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Can Love Island & Netflix Inspire Higher Education Marketing?

Posted on Dec 20, 2018
Can Love Island & Netflix Inspire Higher Education Marketing?

Welcome to this guest post from Sarah Owen. Sarah is a Brand & Marketing Consultant with significant experience working for the the BBC, Channel 4 and on a number of youth broadcast initiatives. Sarah also helped us out on our most recent hacks. Here’s some of her insights into broadcast marketing and the synergy with promoting universities right now.

On the face of it you’d probably assume there’s not much in common between Big Brother and Higher Education. And yet, big returning TV brands like Love Island, I’m a Celebrity and the sadly departed Big Brother face similar challenges as Universities.  How do you cut through the noise to bring a young audience to your “show” and how do you approach the annual task of planning a predictable cycle with enthusiasm and innovation?

At Channel 4, we used to know what time of year it was just by what was going on in Big Brother land. Rumours about which celebrities were entering the house?  Must be nearly Christmas. Audition time?  That would be Easter then. A new bunch of housemates?  Well that’s summer, and the knowledge that the next three months would be taken up with daily trails, a close eye on the overnight figures and family members wondering where I’d vanished to.  I imagine it’s the same in the world of HE. New prospectus time comes round all too soon, right?

So, what are the five tricks from the telly trade that you can use in your recruitment plans, to make your figures proper peng* (definition below).

One: Over invest in content

Just this week the Head of Content at Netflix, Ted Sarandos said “The marginal cost of being wrong about it, by the way, meaning overinvesting in it, is not that high,”. Netflix know that by consistently refreshing their content pool they both attract new subscribers, and get existing ones watching longer.

Clearly Sarandos was probably talking about producing the next series of Stranger Things rather than shooting anothervirtual open day video but the principle of a multitude of content is the same. So how could you rethink your content plans to have a calendar of new short, sharp releases all year round to keep your viewers coming back for more?

Two: CRM is king

Whilst we’re on Netflix, they know the power of CRM.  A well timed, well worded email with a hot tip of the next big thing has often been the driver to me binge watching an entire series (sorry kids) and is where they’ve really demonstrated the impact of joining up smart data with marketing and content spikes.

This is the hot topic in most Universities as they wrestle with new CRM systems and processes, but if you can get something that delivers what it needs across allof the teams, the rewards are clear.

Three: Talk like a teen (but only if you know what you’re saying)

Love Island managed to invent an entire lexicon over the summer (including ‘proper peng’, which means “really rather excellent”) and the team at ITV2 seized on this to make a community of fans feel even closer to the action and part of the show by weaving it into social conversations and back into broadcast.

But it happened organically, from the contestants and community, not forced from the brand which could have felt a bit, well ‘vicar in trainers’ or ‘disco dad’.  How could you join conversations with your students about the things that matter to them, often led by your own student advocates,  in language that they can relate to?  (But this is important. If you don’t understand what you’re saying then don’t say it!).  And whilst we’re talking about language…..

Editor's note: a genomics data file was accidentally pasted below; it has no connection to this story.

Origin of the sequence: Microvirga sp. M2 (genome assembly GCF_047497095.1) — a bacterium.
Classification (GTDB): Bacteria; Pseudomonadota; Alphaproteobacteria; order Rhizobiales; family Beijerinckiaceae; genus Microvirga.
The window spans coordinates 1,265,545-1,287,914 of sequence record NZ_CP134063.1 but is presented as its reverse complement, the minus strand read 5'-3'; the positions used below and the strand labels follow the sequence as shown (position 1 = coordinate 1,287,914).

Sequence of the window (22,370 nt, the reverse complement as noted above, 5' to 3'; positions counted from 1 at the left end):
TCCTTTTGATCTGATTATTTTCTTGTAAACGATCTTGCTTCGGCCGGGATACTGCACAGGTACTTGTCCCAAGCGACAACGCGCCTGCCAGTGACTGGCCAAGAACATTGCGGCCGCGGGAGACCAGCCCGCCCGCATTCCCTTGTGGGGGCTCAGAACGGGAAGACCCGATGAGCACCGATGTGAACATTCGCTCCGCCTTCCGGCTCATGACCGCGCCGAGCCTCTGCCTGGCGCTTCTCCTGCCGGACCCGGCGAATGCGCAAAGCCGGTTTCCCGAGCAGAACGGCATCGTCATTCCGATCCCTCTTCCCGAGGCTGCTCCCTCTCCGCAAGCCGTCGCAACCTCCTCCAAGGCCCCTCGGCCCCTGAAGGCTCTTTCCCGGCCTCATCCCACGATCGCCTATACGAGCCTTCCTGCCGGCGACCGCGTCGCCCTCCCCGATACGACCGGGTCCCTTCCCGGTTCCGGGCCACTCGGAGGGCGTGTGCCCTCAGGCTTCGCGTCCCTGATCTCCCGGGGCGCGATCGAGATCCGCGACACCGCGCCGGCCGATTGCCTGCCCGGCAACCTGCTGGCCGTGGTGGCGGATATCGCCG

Totes Emoje

There are tons of great examples of shows using visual, social-friendly language in their marketing to great effect, offering a sense of community and a time saving shortcut including the sweet Killing Eve emoji from BBC Three, and the original emoji-filled Deadpool poster from the film world.


These brands are talking the same language as their audience, giving them permission to be part of their conversations.  What are the shortcuts you could offer to your prospects? An open day emoji to stop them having to fill in a form?  Ditto a prospectus emoji?  How could an emoji help someone have a difficult conversation about their University experience or wellbeing (a study by Durex suggested that 72% of under 25’s find it easier to express their emotions via emoji’s)?

Five: Be more e4

If I’m ever stuck on a brief, I always ask myself – what would e4 do?   It’s a brand at which I spent many happy years going against the grain, with permission to try new things, and importantly permission to fail.

As part of the Channel 4 family we were actively encouraged to do it first, make trouble, and inspire change.   We used chatbots to give people behind the scenes info on Skins (before the invention of Twitter made that all a bit easier), deliberately launched the first series of an enormous comedy brand with a miniscule marketing budget to make people feel they’d “discovered” it themselves, and hijacked Big Brother one year from “the grown-ups at Channel 4”.).

So, where are the colleagues that will help you turn a good, crazy idea into reality? What are the small amounts of seed budget you can genuinely hold back for innovation? What can you do to inject some new thinking into your plans?   Get inspiration from surprising places and you could find that just like Big Brother you’re opening your doors every year to a new set of quality housemates.

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